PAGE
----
I love community work. Community is a place where people meet because they believe in the power of community. People give away their knowledge and they receive new knowledge. Also one meets a lot of interesting people, in virtual and (sometimes) in real life.
In SAP Community, I prefer to read and write blogs. The blogs are often a good starting point for understanding technologies or products and they often also go beyond the official SAP documentation.
When SDN started in 2003, I also loved working in the questions-and-answers section. For some time, I was under the top three contributors in the sections Web Dynpro Java and NWDI.
I’m not only active in SAP Community but also in more agile platforms with live chats. For example, there is the OpenUI5 community Slack where in the meantime more that 1,100 people meet and discuss all aspects of new SAP technology, not only UI5. To be honest, we also discuss non-SAP technologies from time to time.
Another contribution I made to the community was a session at the first UI5Con in Frankfurt, Germany at the beginning of 2016. (Writer’s note: You can watch a replay of Helmut’s session.)
Outside the SAP Community, I’m also quite eager — such as with my open source project n-odata-server. I realized an OData server with which you can provide OData services within an amazing short time and with minimal programming skills. I personally use this to realize sample applications or being able to already develop UI5 front-end applications if the back-end developers in my projects are still at the beginning of their work. (Writer’s note: You can visit the no-odata-server site to learn more about this open project.)
OK, here’s the big question. Why did you decide to create the tag app? I’d like to know about how you went about developing it — the time it took and so on.
The answer to this question is very simple. When the new community started, there were a lot of questions like “How can I find content for area Fiori (BO, HANA, SAP ASE, and so on)?” Someone answered, “There is a Excel sheet for download that contains the technical IDs for different sections of community. Just add this ID (number) to the URL ‘https://www.sap.com/community/tag.html?id=’ and you’re done.” When I read that, I thought that this does not fit into the 21st century. So I sat down, converted the Excel file into JSON format, and wrote the tag app.
The initial development was done in two or three hours. In the meantime. of course I invested about two or three days because I enhanced the app a bit, played around with a few UI5 features, wrote some documentation, and did some “marketing” work.
Running — one of Helmut’s many interests
I’m assuming that you did the app in your free time — which tells me that you love to develop in and out of the office. But what else do you like to do in your spare time for fun? Any hobbies you’d like to talk about?
I like doing sports. At the moment my favorite is playing badminton. But I also like jogging. When I was twenty years younger, I participated in three marathon runs and lots of competitions over shorter distances — ten and twenty kilometers. But that’s a long time ago. Today I’m happy if I run five kilometers once or twice a week. Otherwise, I couldn’t do my community work!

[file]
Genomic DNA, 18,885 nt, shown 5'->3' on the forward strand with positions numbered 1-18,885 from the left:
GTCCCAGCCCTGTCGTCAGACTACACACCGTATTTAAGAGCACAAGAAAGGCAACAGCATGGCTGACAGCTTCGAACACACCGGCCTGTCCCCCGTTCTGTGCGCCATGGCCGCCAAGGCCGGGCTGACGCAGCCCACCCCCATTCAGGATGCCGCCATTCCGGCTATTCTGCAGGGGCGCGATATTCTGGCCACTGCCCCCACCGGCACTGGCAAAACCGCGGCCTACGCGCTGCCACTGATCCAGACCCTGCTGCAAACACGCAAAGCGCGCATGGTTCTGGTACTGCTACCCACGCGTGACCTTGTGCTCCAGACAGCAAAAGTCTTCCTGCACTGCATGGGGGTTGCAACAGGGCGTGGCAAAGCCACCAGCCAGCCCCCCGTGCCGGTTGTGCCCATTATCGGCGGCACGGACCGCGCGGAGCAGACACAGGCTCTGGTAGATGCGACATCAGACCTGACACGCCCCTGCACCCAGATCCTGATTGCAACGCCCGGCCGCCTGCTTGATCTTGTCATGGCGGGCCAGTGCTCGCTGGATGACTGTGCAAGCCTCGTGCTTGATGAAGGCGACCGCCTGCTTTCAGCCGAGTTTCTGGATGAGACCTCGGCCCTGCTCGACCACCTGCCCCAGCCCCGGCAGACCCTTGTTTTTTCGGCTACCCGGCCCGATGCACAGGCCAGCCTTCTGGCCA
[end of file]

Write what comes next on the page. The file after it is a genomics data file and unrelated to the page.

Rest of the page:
Another area of interest is aviation. I would really like to get a pilot’s license and fly a gyrocopter. Some years ago I took a training lesson on a gyrocopter and one with an ultralight aircraft. It was amazing. Unfortunately, I don’t find the time for this passion. So I think I might either realize this dream when I’m retired — not that far away — or never, I’m afraid.
Getting a pilot’s license — an eventual goal for Helmut
Wow. Anything else?
What I shouldn’t forget if you ask for my spare-time activities is my dog. She requests quite a lot of time. Even though I once bought the dog for my daughter — who in the meantime has her own flat — this dog captured my heart. Dogs, compared to humans, are never resentful. They are always happy when their owners come home.
Happy together — Helmut and his dog
I have to say that your tag app is a great example of how community members work to make the community better. So I’m curious to know when and why you joined the community…
As you can see by my ID (P001984), I was one of the early guys. I registered on SDN in October 2003. So I’m a member for the last thirteen years. About my motivation…as I explained, I really love online communities and I hope the new SAP Community will become a place where great knowledge exchange will happen.
You clearly provide value to the community, but what value do you think you get in return?
As I already mentioned, people give knowledge to communities and they receive knowledge from communities. It motivates to see how others contribute to the community. If I read a valuable blog or get an answer to a question I feel that I also have to contribute to the community. If everyone thinks like that, a community really lives.
And how do you think other members can provide value? Any advice about participating in SAP Community?
As said before, everyone who gains benefit from the community should give something back. This is how open source communities work and this should be the case for SAP Community as well. The more people contribute to the community, the more benefit it will give.
For those who don’t want to or can’t contribute but who ask questions I want to say: Please define your questions as precise as possible, because the people who answer do this in their free time or during short pauses from their daily work. They want to help but they don’t want to get to the details of a problem in endless Q&A sessions.
Participation isn’t always limited to the community. I see members connecting via social media too. If people want to connect with you further, do you have a Twitter account that you’re willing to share?
Of course I’m not only active at SAP community but also on Twitter (@helmuttammen), LinkedIn (/helmuttammen), and XING (Helmut Tammen). Additionally, you can find my consultant profile created with UI5 at https://htammen.github.io/.
Thanks for talking to me, Helmut — and thanks for everything you do for the SAP Community.
Thank you for giving me the opportunity to present myself and talk about the community.
I also would have liked to give you a video interview but because of a current and temporary disability I don’t feel well with this.
I understand, Helmut. I very much appreciate you taking the time to answer my questions. Have a great New Year!